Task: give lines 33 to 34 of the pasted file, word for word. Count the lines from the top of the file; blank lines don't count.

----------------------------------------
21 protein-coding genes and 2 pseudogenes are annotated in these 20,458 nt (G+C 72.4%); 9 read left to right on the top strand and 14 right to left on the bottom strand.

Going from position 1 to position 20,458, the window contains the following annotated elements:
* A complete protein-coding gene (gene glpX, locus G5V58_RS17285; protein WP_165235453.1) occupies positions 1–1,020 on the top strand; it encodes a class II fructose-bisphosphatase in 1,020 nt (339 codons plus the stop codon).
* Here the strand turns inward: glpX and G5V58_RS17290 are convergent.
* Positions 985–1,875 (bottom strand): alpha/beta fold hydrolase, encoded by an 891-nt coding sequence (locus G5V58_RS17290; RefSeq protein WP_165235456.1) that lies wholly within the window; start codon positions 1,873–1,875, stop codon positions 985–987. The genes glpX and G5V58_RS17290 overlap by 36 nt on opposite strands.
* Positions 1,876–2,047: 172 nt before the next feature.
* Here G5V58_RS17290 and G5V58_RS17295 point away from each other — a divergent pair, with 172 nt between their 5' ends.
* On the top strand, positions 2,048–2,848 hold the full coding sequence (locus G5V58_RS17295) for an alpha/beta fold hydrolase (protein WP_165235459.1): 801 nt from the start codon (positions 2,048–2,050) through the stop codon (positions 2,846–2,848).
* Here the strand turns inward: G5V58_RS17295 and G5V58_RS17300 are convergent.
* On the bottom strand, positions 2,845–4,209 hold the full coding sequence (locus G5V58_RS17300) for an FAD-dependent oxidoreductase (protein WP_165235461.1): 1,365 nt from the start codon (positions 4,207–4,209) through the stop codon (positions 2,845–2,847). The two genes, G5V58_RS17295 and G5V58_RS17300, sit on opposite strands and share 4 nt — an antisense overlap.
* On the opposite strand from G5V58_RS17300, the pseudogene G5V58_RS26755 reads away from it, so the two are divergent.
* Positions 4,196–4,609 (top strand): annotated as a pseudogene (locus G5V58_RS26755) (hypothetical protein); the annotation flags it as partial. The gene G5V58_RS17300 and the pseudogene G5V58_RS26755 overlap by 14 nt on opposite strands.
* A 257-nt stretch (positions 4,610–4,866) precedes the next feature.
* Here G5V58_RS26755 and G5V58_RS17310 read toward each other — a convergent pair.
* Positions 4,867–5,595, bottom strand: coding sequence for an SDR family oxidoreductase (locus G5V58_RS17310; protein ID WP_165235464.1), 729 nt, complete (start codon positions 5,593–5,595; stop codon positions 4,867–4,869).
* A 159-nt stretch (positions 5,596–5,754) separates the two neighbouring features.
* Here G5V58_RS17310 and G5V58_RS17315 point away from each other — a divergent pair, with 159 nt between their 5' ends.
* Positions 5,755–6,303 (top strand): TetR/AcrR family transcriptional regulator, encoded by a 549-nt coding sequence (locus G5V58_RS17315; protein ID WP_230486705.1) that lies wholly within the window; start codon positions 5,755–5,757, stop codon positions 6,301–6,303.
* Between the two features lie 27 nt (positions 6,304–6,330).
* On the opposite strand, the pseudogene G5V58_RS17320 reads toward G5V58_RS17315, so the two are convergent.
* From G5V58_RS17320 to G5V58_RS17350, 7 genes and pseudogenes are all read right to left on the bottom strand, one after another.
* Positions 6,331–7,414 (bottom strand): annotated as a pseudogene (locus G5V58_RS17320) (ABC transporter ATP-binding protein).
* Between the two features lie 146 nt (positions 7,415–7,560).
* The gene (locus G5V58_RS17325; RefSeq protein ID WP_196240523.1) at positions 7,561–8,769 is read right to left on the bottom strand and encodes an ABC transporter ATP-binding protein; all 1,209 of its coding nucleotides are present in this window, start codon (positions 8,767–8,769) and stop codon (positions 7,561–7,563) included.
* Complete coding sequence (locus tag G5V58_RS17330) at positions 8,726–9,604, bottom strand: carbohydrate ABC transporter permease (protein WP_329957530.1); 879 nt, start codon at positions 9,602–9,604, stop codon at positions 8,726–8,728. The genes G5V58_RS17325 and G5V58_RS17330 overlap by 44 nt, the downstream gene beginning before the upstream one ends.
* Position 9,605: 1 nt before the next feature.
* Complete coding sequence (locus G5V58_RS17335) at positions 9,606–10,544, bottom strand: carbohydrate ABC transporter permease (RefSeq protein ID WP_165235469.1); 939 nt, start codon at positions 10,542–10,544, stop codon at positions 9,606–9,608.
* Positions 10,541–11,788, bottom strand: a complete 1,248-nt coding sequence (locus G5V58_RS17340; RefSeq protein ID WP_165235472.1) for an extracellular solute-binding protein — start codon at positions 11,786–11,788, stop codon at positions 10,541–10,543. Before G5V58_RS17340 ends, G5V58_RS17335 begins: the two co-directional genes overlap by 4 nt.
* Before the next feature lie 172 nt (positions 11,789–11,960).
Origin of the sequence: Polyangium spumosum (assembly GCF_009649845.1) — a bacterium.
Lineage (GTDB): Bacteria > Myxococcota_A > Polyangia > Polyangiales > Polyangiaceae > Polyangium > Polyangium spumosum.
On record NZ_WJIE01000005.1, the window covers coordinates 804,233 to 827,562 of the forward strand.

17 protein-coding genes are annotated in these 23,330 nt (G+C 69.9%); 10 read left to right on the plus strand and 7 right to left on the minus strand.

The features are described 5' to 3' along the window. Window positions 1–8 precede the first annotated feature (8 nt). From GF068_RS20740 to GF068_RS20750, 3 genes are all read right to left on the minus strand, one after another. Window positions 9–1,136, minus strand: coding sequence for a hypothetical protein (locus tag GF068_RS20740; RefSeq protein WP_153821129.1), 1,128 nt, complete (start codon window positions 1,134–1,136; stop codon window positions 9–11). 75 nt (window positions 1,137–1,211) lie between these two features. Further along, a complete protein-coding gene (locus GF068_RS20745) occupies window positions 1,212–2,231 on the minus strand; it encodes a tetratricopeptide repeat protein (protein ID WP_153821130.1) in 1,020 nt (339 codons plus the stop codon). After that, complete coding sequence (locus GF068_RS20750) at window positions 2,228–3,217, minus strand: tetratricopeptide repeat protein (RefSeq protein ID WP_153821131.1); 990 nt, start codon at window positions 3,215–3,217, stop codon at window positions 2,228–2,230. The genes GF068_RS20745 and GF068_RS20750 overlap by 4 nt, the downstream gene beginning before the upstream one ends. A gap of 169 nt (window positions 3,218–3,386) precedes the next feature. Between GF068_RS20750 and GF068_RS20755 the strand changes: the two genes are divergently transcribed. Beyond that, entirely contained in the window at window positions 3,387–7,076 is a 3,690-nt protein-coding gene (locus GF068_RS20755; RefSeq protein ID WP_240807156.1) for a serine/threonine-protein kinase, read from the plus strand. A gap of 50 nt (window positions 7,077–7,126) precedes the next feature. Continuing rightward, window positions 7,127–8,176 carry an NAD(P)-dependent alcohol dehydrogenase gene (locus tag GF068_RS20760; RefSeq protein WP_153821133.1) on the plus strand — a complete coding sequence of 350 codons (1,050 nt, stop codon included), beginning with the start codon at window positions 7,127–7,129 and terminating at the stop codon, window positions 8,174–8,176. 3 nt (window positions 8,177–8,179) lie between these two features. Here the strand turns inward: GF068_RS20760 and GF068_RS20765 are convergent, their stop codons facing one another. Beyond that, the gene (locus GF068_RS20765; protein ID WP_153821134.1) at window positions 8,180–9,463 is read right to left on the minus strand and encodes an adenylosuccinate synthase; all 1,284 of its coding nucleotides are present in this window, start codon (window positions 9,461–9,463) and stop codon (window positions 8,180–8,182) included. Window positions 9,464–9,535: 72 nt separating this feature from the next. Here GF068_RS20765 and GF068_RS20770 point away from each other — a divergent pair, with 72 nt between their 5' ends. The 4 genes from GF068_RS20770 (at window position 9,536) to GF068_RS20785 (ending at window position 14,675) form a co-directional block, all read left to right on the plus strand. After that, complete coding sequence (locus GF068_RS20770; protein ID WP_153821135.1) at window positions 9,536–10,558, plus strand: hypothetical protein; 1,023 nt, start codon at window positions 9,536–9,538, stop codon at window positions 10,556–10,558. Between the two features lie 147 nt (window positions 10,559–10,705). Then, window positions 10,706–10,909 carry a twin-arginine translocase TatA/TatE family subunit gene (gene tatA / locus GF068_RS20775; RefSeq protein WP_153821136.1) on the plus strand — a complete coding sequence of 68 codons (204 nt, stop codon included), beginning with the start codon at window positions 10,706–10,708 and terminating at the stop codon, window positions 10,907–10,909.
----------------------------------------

17 protein-coding genes are annotated in these 23,330 nt (G+C 69.9%); 10 read left to right on the plus strand and 7 right to left on the minus strand.

The features are described 5' to 3' along the window. Window positions 1–8 precede the first annotated feature (8 nt). From GF068_RS20740 to GF068_RS20750, 3 genes are all read right to left on the minus strand, one after another. Window positions 9–1,136, minus strand: coding sequence for a hypothetical protein (locus tag GF068_RS20740; RefSeq protein WP_153821129.1), 1,128 nt, complete (start codon window positions 1,134–1,136; stop codon window positions 9–11). 75 nt (window positions 1,137–1,211) lie between these two features. Further along, a complete protein-coding gene (locus GF068_RS20745) occupies window positions 1,212–2,231 on the minus strand; it encodes a tetratricopeptide repeat protein (protein ID WP_153821130.1) in 1,020 nt (339 codons plus the stop codon). After that, complete coding sequence (locus GF068_RS20750) at window positions 2,228–3,217, minus strand: tetratricopeptide repeat protein (RefSeq protein ID WP_153821131.1); 990 nt, start codon at window positions 3,215–3,217, stop codon at window positions 2,228–2,230. The genes GF068_RS20745 and GF068_RS20750 overlap by 4 nt, the downstream gene beginning before the upstream one ends. A gap of 169 nt (window positions 3,218–3,386) precedes the next feature. Between GF068_RS20750 and GF068_RS20755 the strand changes: the two genes are divergently transcribed. Beyond that, entirely contained in the window at window positions 3,387–7,076 is a 3,690-nt protein-coding gene (locus GF068_RS20755; RefSeq protein ID WP_240807156.1) for a serine/threonine-protein kinase, read from the plus strand. A gap of 50 nt (window positions 7,077–7,126) precedes the next feature. Continuing rightward, window positions 7,127–8,176 carry an NAD(P)-dependent alcohol dehydrogenase gene (locus tag GF068_RS20760; RefSeq protein WP_153821133.1) on the plus strand — a complete coding sequence of 350 codons (1,050 nt, stop codon included), beginning with the start codon at window positions 7,127–7,129 and terminating at the stop codon, window positions 8,174–8,176. 3 nt (window positions 8,177–8,179) lie between these two features. Here the strand turns inward: GF068_RS20760 and GF068_RS20765 are convergent, their stop codons facing one another. Beyond that, the gene (locus GF068_RS20765; protein ID WP_153821134.1) at window positions 8,180–9,463 is read right to left on the minus strand and encodes an adenylosuccinate synthase; all 1,284 of its coding nucleotides are present in this window, start codon (window positions 9,461–9,463) and stop codon (window positions 8,180–8,182) included. Window positions 9,464–9,535: 72 nt separating this feature from the next. Here GF068_RS20765 and GF068_RS20770 point away from each other — a divergent pair, with 72 nt between their 5' ends. The 4 genes from GF068_RS20770 (at window position 9,536) to GF068_RS20785 (ending at window position 14,675) form a co-directional block, all read left to right on the plus strand. After that, complete coding sequence (locus GF068_RS20770; protein ID WP_153821135.1) at window positions 9,536–10,558, plus strand: hypothetical protein; 1,023 nt, start codon at window positions 9,536–9,538, stop codon at window positions 10,556–10,558. Between the two features lie 147 nt (window positions 10,559–10,705). Then, window positions 10,706–10,909 carry a twin-arginine translocase TatA/TatE family subunit gene (gene tatA / locus GF068_RS20775; RefSeq protein WP_153821136.1) on the plus strand — a complete coding sequence of 68 codons (204 nt, stop codon included), beginning with the start codon at window positions 10,706–10,708 and terminating at the stop codon, window positions 10,907–10,909.